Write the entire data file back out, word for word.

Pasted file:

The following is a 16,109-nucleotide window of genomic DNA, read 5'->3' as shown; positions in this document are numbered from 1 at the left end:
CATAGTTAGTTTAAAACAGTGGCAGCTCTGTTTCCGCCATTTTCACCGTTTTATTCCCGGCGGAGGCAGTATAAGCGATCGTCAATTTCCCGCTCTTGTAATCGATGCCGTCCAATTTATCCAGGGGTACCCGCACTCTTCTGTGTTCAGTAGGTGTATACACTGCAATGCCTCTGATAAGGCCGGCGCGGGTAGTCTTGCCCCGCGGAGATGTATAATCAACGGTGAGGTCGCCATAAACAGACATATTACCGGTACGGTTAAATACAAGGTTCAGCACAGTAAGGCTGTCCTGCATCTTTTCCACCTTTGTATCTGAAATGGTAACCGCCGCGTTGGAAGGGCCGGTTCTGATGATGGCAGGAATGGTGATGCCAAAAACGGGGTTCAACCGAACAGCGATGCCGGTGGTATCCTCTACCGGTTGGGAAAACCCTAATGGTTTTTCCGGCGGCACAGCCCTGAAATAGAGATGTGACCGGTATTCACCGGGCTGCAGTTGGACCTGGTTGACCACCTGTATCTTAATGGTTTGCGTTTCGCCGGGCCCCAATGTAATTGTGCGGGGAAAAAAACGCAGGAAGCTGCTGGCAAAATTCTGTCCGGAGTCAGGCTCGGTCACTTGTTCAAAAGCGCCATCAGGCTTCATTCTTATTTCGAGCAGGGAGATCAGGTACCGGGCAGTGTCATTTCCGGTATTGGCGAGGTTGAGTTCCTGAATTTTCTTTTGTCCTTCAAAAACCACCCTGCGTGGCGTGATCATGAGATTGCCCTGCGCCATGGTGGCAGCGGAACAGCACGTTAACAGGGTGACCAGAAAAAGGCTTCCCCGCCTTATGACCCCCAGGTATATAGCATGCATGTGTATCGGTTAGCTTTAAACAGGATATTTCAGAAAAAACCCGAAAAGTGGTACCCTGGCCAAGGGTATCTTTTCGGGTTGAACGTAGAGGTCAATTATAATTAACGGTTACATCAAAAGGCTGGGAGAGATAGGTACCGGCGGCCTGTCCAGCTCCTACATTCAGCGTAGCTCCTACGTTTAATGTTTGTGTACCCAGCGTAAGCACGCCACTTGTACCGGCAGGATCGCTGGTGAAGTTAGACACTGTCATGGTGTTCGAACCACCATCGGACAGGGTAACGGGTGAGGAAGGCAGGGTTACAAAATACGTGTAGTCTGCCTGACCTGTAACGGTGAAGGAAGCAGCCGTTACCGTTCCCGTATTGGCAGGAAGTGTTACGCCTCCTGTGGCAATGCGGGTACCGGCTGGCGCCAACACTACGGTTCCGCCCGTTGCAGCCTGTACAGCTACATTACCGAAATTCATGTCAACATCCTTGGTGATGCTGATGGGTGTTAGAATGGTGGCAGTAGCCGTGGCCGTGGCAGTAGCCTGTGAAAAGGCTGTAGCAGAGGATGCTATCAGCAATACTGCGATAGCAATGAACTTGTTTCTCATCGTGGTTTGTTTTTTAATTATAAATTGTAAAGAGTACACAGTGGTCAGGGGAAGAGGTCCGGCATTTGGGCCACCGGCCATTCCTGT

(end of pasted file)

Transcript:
The following is a 16,109-nucleotide window of genomic DNA, read 5'->3' as shown; positions in this document are numbered from 1 at the left end:
CATAGTTAGTTTAAAACAGTGGCAGCTCTGTTTCCGCCATTTTCACCGTTTTATTCCCGGCGGAGGCAGTATAAGCGATCGTCAATTTCCCGCTCTTGTAATCGATGCCGTCCAATTTATCCAGGGGTACCCGCACTCTTCTGTGTTCAGTAGGTGTATACACTGCAATGCCTCTGATAAGGCCGGCGCGGGTAGTCTTGCCCCGCGGAGATGTATAATCAACGGTGAGGTCGCCATAAACAGACATATTACCGGTACGGTTAAATACAAGGTTCAGCACAGTAAGGCTGTCCTGCATCTTTTCCACCTTTGTATCTGAAATGGTAACCGCCGCGTTGGAAGGGCCGGTTCTGATGATGGCAGGAATGGTGATGCCAAAAACGGGGTTCAACCGAACAGCGATGCCGGTGGTATCCTCTACCGGTTGGGAAAACCCTAATGGTTTTTCCGGCGGCACAGCCCTGAAATAGAGATGTGACCGGTATTCACCGGGCTGCAGTTGGACCTGGTTGACCACCTGTATCTTAATGGTTTGCGTTTCGCCGGGCCCCAATGTAATTGTGCGGGGAAAAAAACGCAGGAAGCTGCTGGCAAAATTCTGTCCGGAGTCAGGCTCGGTCACTTGTTCAAAAGCGCCATCAGGCTTCATTCTTATTTCGAGCAGGGAGATCAGGTACCGGGCAGTGTCATTTCCGGTATTGGCGAGGTTGAGTTCCTGAATTTTCTTTTGTCCTTCAAAAACCACCCTGCGTGGCGTGATCATGAGATTGCCCTGCGCCATGGTGGCAGCGGAACAGCACGTTAACAGGGTGACCAGAAAAAGGCTTCCCCGCCTTATGACCCCCAGGTATATAGCATGCATGTGTATCGGTTAGCTTTAAACAGGATATTTCAGAAAAAACCCGAAAAGTGGTACCCTGGCCAAGGGTATCTTTTCGGGTTGAACGTAGAGGTCAATTATAATTAACGGTTACATCAAAAGGCTGGGAGAGATAGGTACCGGCGGCCTGTCCAGCTCCTACATTCAGCGTAGCTCCTACGTTTAATGTTTGTGTACCCAGCGTAAGCACGCCACTTGTACCGGCAGGATCGCTGGTGAAGTTAGACACTGTCATGGTGTTCGAACCACCATCGGACAGGGTAACGGGTGAGGAAGGCAGGGTTACAAAATACGTGTAGTCTGCCTGACCTGTAACGGTGAAGGAAGCAGCCGTTACCGTTCCCGTATTGGCAGGAAGTGTTACGCCTCCTGTGGCAATGCGGGTACCGGCTGGCGCCAACACTACGGTTCCGCCCGTTGCAGCCTGTACAGCTACATTACCGAAATTCATGTCAACATCCTTGGTGATGCTGATGGGTGTTAGAATGGTGGCAGTAGCCGTGGCCGTGGCAGTAGCCTGTGAAAAGGCTGTAGCAGAGGATGCTATCAGCAATACTGCGATAGCAATGAACTTGTTTCTCATCGTGGTTTGTTTTTTAATTATAAATTGTAAAGAGTACACAGTGGTCAGGGGAAGAGGTCCGGCATTTGGGCCACCGGCCATTCCTGT